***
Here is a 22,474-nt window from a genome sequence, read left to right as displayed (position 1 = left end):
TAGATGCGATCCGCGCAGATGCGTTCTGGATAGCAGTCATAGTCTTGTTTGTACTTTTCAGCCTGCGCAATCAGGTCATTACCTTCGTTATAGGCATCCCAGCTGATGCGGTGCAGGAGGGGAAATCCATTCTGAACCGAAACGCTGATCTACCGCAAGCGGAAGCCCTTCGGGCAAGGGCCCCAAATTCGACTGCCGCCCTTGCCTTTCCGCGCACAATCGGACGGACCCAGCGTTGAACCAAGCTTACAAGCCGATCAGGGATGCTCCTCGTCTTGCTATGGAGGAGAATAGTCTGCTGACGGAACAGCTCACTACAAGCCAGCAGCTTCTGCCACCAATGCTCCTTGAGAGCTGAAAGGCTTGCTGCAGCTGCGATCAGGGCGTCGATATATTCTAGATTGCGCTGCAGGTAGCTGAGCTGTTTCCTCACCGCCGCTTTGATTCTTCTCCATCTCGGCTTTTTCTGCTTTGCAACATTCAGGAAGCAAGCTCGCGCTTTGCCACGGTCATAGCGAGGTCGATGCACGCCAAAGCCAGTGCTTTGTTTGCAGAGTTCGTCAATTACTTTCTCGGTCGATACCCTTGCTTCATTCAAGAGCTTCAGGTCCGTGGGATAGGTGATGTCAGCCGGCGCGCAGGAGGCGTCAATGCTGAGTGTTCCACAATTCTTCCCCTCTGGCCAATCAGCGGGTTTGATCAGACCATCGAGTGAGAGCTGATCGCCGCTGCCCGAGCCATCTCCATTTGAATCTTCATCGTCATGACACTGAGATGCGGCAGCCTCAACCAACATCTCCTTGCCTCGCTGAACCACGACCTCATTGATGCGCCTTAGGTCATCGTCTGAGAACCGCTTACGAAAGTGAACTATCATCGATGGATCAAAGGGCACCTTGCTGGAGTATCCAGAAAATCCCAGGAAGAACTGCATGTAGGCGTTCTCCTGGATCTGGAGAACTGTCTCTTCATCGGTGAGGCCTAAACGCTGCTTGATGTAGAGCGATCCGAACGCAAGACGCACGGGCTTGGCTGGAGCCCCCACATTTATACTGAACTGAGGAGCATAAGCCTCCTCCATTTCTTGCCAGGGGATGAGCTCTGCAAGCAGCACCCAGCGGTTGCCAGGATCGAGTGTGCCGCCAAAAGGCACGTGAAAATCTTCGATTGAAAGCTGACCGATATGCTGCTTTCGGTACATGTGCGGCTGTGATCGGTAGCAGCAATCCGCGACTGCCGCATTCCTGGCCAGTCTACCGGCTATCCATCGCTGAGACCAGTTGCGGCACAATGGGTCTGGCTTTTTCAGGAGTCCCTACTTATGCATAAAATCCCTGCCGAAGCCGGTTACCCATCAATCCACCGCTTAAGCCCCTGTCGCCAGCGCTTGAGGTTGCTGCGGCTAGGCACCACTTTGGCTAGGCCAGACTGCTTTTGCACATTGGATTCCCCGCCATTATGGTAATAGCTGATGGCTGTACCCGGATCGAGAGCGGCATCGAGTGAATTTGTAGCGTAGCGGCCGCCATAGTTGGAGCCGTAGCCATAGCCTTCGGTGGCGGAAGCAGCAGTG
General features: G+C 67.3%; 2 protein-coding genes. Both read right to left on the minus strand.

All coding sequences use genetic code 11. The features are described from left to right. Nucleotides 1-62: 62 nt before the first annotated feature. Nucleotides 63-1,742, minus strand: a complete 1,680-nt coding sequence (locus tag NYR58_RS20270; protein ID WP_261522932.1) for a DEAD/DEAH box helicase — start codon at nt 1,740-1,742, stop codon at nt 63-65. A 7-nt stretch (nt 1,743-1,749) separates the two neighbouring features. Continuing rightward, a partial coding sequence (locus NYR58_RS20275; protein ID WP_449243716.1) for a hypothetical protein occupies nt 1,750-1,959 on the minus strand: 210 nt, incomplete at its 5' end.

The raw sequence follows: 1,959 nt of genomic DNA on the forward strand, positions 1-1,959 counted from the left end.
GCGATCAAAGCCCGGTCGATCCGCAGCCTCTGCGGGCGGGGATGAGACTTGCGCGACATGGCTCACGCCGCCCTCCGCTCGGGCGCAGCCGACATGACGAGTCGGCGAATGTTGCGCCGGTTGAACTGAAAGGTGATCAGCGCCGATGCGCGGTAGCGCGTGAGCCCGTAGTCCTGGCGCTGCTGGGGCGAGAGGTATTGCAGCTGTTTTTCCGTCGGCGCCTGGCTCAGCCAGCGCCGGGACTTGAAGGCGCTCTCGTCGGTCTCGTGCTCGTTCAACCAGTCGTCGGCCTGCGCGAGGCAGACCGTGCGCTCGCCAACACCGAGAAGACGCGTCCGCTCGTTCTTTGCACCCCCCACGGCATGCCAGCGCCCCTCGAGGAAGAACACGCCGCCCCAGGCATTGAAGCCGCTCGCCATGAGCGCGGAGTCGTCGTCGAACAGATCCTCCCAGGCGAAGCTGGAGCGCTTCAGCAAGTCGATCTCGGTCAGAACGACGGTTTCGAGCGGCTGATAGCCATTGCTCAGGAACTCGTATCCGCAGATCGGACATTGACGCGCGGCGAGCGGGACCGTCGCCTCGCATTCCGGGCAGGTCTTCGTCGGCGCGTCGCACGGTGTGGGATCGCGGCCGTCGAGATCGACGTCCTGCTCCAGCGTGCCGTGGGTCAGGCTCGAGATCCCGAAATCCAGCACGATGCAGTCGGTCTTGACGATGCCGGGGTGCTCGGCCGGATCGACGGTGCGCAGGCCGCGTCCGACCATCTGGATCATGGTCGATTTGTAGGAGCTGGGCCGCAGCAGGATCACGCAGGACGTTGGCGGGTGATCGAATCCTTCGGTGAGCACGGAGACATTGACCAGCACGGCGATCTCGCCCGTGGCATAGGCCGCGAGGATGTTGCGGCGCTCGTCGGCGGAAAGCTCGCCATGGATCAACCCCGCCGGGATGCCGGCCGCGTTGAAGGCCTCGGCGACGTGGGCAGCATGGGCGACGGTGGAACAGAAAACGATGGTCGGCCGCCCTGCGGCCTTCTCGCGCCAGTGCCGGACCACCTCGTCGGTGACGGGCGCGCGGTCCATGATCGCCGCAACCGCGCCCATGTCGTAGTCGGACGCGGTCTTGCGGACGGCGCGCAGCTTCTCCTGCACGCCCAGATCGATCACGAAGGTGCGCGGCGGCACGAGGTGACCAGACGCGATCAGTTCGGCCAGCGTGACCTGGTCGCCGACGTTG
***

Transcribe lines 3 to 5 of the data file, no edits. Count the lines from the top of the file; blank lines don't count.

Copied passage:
General features: G+C 67.3%; 2 protein-coding genes. Both read right to left on the minus strand.

All coding sequences use genetic code 11. The features are described from left to right. Nucleotides 1-62: 62 nt before the first annotated feature. Nucleotides 63-1,742, minus strand: a complete 1,680-nt coding sequence (locus tag NYR58_RS20270; protein ID WP_261522932.1) for a DEAD/DEAH box helicase — start codon at nt 1,740-1,742, stop codon at nt 63-65. A 7-nt stretch (nt 1,743-1,749) separates the two neighbouring features. Continuing rightward, a partial coding sequence (locus NYR58_RS20275; protein ID WP_449243716.1) for a hypothetical protein occupies nt 1,750-1,959 on the minus strand: 210 nt, incomplete at its 5' end.

The raw sequence follows: 1,959 nt of genomic DNA on the forward strand, positions 1-1,959 counted from the left end.